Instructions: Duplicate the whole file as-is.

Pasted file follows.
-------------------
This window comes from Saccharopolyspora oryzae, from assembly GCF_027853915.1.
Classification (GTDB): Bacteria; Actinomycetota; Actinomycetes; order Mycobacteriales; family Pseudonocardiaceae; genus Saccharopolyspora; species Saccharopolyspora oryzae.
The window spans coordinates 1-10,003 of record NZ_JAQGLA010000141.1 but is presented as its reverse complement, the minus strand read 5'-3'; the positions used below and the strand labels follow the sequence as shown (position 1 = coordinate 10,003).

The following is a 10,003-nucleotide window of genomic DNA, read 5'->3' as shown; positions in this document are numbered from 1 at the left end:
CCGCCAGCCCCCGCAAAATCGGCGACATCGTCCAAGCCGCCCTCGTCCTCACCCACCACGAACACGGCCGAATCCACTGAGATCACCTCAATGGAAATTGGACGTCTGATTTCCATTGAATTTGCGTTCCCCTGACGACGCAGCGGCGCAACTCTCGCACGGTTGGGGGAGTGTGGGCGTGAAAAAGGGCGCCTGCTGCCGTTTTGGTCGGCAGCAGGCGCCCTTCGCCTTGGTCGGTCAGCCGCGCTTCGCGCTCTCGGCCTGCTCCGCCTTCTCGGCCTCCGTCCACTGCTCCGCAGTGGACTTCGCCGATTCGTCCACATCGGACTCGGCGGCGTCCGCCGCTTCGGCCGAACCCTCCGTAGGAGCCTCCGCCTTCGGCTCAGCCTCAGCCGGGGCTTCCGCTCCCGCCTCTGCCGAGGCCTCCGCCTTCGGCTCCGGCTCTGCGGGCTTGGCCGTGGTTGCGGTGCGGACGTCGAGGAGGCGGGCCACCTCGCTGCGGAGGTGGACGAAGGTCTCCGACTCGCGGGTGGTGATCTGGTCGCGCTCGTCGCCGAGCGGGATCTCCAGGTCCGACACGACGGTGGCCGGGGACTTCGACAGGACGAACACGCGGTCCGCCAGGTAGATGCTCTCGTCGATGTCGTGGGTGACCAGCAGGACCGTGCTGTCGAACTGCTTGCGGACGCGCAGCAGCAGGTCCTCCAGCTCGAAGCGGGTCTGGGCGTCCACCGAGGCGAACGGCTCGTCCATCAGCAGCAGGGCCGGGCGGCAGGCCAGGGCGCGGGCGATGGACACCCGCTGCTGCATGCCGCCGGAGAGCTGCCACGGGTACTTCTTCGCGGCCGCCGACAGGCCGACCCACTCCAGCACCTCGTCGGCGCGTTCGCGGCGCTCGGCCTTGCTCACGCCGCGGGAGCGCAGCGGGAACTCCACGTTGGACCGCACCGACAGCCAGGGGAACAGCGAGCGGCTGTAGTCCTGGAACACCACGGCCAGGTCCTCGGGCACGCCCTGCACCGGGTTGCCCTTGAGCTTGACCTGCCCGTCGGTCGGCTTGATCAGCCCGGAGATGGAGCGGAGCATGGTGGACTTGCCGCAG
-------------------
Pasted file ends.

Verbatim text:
This window comes from Saccharopolyspora oryzae, from assembly GCF_027853915.1.
Classification (GTDB): Bacteria; Actinomycetota; Actinomycetes; order Mycobacteriales; family Pseudonocardiaceae; genus Saccharopolyspora; species Saccharopolyspora oryzae.
The window spans coordinates 1-10,003 of record NZ_JAQGLA010000141.1 but is presented as its reverse complement, the minus strand read 5'-3'; the positions used below and the strand labels follow the sequence as shown (position 1 = coordinate 10,003).

The following is a 10,003-nucleotide window of genomic DNA, read 5'->3' as shown; positions in this document are numbered from 1 at the left end:
CCGCCAGCCCCCGCAAAATCGGCGACATCGTCCAAGCCGCCCTCGTCCTCACCCACCACGAACACGGCCGAATCCACTGAGATCACCTCAATGGAAATTGGACGTCTGATTTCCATTGAATTTGCGTTCCCCTGACGACGCAGCGGCGCAACTCTCGCACGGTTGGGGGAGTGTGGGCGTGAAAAAGGGCGCCTGCTGCCGTTTTGGTCGGCAGCAGGCGCCCTTCGCCTTGGTCGGTCAGCCGCGCTTCGCGCTCTCGGCCTGCTCCGCCTTCTCGGCCTCCGTCCACTGCTCCGCAGTGGACTTCGCCGATTCGTCCACATCGGACTCGGCGGCGTCCGCCGCTTCGGCCGAACCCTCCGTAGGAGCCTCCGCCTTCGGCTCAGCCTCAGCCGGGGCTTCCGCTCCCGCCTCTGCCGAGGCCTCCGCCTTCGGCTCCGGCTCTGCGGGCTTGGCCGTGGTTGCGGTGCGGACGTCGAGGAGGCGGGCCACCTCGCTGCGGAGGTGGACGAAGGTCTCCGACTCGCGGGTGGTGATCTGGTCGCGCTCGTCGCCGAGCGGGATCTCCAGGTCCGACACGACGGTGGCCGGGGACTTCGACAGGACGAACACGCGGTCCGCCAGGTAGATGCTCTCGTCGATGTCGTGGGTGACCAGCAGGACCGTGCTGTCGAACTGCTTGCGGACGCGCAGCAGCAGGTCCTCCAGCTCGAAGCGGGTCTGGGCGTCCACCGAGGCGAACGGCTCGTCCATCAGCAGCAGGGCCGGGCGGCAGGCCAGGGCGCGGGCGATGGACACCCGCTGCTGCATGCCGCCGGAGAGCTGCCACGGGTACTTCTTCGCGGCCGCCGACAGGCCGACCCACTCCAGCACCTCGTCGGCGCGTTCGCGGCGCTCGGCCTTGCTCACGCCGCGGGAGCGCAGCGGGAACTCCACGTTGGACCGCACCGACAGCCAGGGGAACAGCGAGCGGCTGTAGTCCTGGAACACCACGGCCAGGTCCTCGGGCACGCCCTGCACCGGGTTGCCCTTGAGCTTGACCTGCCCGTCGGTCGGCTTGATCAGCCCGGAGATGGAGCGGAGCATGGTGGACTTGCCGCAG